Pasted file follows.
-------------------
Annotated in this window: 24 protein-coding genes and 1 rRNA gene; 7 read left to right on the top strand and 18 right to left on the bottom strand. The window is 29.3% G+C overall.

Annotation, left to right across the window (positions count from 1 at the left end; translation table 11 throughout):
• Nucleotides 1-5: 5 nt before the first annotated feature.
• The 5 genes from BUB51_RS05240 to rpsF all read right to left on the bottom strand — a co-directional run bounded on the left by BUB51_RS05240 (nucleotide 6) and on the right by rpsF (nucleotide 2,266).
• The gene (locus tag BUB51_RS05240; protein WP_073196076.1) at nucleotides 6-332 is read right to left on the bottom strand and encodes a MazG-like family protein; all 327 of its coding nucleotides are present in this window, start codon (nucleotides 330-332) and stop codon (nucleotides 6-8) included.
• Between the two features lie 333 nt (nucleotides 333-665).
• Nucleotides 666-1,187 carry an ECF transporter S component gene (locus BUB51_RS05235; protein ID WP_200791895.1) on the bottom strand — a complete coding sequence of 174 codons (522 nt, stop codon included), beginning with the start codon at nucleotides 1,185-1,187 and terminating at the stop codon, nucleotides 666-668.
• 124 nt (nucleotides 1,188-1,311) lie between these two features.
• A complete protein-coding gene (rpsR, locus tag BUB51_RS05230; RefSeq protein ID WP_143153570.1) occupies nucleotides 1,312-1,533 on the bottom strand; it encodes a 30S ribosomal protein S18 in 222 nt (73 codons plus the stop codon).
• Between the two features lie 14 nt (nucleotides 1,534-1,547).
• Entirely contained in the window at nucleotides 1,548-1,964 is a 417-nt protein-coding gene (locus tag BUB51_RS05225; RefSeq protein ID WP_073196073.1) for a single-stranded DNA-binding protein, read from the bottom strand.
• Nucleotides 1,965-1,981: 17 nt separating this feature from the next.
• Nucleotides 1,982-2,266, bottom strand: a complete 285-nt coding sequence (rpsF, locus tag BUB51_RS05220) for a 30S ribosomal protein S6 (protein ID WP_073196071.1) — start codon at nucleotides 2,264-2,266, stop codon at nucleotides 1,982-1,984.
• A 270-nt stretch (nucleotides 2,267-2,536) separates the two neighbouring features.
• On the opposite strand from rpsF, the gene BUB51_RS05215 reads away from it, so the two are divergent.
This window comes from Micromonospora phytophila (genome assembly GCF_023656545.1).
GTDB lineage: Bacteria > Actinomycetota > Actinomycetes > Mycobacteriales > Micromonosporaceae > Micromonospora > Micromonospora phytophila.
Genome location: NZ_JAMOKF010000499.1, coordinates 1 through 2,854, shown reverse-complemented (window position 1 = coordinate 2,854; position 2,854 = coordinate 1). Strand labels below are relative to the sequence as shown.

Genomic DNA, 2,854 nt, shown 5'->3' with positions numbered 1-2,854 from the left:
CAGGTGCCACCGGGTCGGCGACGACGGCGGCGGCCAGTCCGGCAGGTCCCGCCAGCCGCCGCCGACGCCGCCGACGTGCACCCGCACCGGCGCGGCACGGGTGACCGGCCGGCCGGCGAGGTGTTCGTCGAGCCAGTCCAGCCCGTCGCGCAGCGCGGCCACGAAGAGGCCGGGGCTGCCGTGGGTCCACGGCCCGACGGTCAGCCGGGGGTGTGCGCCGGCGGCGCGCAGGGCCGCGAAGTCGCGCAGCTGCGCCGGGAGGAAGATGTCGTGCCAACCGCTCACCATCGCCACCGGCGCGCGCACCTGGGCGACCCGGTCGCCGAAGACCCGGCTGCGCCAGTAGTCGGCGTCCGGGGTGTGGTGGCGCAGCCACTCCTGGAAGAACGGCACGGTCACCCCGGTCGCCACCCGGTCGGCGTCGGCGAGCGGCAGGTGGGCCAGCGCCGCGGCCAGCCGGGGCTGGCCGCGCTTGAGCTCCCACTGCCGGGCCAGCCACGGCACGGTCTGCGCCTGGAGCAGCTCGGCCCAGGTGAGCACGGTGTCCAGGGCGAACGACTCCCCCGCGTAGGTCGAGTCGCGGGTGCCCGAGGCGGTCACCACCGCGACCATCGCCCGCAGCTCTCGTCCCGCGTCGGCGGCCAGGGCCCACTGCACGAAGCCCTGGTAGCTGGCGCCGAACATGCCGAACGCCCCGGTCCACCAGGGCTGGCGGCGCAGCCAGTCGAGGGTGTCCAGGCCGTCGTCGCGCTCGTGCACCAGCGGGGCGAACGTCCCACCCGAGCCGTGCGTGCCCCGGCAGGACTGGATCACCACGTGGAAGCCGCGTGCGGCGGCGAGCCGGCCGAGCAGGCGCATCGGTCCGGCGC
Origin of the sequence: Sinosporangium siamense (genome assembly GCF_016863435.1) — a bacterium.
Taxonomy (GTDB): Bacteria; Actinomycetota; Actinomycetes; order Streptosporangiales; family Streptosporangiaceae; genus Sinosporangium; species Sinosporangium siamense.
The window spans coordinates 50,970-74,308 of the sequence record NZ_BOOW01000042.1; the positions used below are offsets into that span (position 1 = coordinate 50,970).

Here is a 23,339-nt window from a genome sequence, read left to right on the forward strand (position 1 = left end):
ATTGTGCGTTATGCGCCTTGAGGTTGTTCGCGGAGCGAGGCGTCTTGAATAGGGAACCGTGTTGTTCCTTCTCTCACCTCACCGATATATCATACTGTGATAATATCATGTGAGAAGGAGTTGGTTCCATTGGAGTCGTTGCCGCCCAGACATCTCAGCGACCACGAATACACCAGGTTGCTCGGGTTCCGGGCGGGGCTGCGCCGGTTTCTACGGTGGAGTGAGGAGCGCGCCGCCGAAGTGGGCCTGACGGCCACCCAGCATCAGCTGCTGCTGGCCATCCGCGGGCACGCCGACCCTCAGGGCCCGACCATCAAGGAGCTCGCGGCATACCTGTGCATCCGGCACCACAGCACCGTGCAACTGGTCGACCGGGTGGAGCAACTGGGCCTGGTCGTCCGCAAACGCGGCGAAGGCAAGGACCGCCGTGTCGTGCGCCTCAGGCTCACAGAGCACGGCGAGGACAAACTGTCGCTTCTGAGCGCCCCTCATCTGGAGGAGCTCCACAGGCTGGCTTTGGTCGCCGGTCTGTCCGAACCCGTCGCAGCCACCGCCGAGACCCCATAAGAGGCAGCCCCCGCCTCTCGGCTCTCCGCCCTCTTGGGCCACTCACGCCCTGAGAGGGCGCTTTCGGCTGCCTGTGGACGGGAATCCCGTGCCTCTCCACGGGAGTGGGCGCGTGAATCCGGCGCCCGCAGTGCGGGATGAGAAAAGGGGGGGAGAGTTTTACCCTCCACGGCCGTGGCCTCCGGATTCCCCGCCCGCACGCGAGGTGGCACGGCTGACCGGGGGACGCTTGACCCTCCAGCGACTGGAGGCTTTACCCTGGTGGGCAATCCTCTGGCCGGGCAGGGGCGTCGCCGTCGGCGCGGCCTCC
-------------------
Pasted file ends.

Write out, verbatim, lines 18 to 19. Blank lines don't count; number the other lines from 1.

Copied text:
Genome location: NZ_JAMOKF010000499.1, coordinates 1 through 2,854, shown reverse-complemented (window position 1 = coordinate 2,854; position 2,854 = coordinate 1). Strand labels below are relative to the sequence as shown.

Genomic DNA, 2,854 nt, shown 5'->3' with positions numbered 1-2,854 from the left: